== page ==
Soroptimist International feared that once again, as per CSW 56 in 2012, that there would be a failure to reach firm agreed conclusions, or worse, that the outcomes may weaken existing international standards. By the last day hope was waning but the hard work continued.
On March 15th, the very last day of the CSW 57, Soroptimist delegate and Past President of Soroptimist International Great Britain and Ireland Pat Black reported back from what turned out to be a “roller coaster day”. Work still needed to be done at this stage to persuade respective governments that the wording on sexual orientation and gender identity and intimate partner violence needed an agreement. The word ’sovereignty’ which was the most vital, also needed to be removed as if retained it would have meant that individual countries could opt out of clauses if they so choose to. This was dangerous territory and needed to be avoided. Heated debate took place on the inclusion of this and when it was seen that no negotiation could be realised, the paragraph was deleted in a ‘take it or leave it’ option by the CSW chair Marjon V Kamara. This paragraph was a real danger and sent out the message that the implementation of women’s rights is optional. Its removal was a huge relief.
At 3pm no further agreements had been reached. “The facilitator had taken the negotiators through each clause, defining all wording in it which could be closed off, leaving unagreed wording in brackets. NGOs who were part of Government delegations were in the negotiating room, others were outside with noses pressed against the window watching, emailing, texting and tweeting to as many people in the room as possible. Time was passing and the pressure was mounting”.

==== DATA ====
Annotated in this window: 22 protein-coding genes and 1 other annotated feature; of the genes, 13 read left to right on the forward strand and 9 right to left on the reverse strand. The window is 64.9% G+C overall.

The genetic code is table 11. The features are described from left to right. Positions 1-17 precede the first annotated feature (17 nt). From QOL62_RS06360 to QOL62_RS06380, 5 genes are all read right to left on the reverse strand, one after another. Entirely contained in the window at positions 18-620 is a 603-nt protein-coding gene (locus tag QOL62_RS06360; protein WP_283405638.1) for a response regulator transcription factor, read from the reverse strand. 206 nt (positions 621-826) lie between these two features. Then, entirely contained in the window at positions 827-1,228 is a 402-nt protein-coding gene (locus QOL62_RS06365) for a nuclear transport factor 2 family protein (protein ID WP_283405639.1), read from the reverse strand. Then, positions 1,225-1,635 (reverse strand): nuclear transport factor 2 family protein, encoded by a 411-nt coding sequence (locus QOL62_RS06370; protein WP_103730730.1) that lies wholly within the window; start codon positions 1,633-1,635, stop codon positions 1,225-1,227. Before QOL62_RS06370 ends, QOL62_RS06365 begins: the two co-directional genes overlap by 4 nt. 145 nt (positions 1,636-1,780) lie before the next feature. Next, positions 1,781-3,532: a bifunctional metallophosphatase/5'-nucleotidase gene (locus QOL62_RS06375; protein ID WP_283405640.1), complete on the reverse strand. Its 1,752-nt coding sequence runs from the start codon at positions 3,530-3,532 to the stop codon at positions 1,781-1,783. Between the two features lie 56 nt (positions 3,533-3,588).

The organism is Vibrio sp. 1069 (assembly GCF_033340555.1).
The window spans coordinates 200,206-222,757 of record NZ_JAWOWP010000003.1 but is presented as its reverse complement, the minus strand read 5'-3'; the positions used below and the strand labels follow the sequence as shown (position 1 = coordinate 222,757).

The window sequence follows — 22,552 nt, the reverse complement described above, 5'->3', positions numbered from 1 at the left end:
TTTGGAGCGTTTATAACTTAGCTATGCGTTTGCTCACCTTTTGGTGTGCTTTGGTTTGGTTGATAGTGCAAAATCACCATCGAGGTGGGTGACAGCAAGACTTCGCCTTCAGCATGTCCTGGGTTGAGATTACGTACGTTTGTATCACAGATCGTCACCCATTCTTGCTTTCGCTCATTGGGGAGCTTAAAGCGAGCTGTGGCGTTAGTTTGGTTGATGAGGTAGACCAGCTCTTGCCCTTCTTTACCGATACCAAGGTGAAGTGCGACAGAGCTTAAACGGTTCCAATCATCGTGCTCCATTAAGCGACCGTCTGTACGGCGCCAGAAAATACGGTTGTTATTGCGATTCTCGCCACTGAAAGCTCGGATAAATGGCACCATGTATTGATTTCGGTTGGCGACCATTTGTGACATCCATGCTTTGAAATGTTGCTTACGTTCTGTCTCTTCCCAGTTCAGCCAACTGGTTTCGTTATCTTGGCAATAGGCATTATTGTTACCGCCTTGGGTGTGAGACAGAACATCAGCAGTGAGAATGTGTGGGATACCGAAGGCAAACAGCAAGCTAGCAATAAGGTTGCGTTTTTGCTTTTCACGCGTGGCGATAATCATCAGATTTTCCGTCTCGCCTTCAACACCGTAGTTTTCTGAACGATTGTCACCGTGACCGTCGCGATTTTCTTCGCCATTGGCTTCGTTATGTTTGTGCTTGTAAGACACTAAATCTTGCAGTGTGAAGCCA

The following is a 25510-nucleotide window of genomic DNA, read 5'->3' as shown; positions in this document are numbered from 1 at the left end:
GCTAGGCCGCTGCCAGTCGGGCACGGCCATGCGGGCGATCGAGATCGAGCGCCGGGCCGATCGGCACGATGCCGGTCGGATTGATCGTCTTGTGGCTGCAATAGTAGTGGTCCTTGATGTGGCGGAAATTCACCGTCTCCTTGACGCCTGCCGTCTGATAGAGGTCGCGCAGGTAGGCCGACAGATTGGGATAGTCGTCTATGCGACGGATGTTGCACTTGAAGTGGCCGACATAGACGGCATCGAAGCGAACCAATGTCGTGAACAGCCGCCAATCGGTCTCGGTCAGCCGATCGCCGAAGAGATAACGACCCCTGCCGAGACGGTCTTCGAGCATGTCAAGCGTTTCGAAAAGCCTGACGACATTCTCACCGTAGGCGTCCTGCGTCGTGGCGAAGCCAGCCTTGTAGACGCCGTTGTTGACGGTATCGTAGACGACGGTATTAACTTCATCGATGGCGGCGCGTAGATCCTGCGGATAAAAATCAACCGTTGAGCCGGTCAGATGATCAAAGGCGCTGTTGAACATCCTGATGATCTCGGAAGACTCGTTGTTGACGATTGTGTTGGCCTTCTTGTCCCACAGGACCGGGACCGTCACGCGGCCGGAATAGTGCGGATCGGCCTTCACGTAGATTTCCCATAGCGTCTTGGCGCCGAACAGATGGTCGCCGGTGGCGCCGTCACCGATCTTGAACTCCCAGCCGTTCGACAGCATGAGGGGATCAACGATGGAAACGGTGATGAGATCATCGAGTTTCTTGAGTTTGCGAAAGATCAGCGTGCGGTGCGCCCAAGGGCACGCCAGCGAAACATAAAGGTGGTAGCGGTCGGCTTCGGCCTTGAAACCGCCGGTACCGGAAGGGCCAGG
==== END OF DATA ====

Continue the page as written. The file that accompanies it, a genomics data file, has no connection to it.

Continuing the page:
At the very last minute, lo and behold, agreed conclusions were made. Everyone started to celebrate and Michelle Bachelet described it as an historic event because it set global standards for action to “prevent and end one of the gravest violations of human rights in the world, the violence that is committed against women and girls”.
Anusha Santhirasthipham said
It is a sweet day for us and NGO/CSW Vienna because our proposals to end femicide have been adopted and included. More specifically, our strong call has led to specific clause wording to end female infanticide. We dedicate our hard fought victory to these lost women and girls. Now we must make sure our Governments honour the commitment and roll out action”.
She further stated that “This was in the end a very good example of collaboration and bridge building. The team spirit among NGOs and UN Women staff was phenomenal”.
Every Member State country is now expected to bring its national policies into line with the Agreed Conclusions. The benefit of the Agreed Conclusions is that it gives countries guidelines for accepted practice and a leverage point to pressure one another. So the work must not stop, and the lobbying must continue in every country so that member states honour the commitments they have made.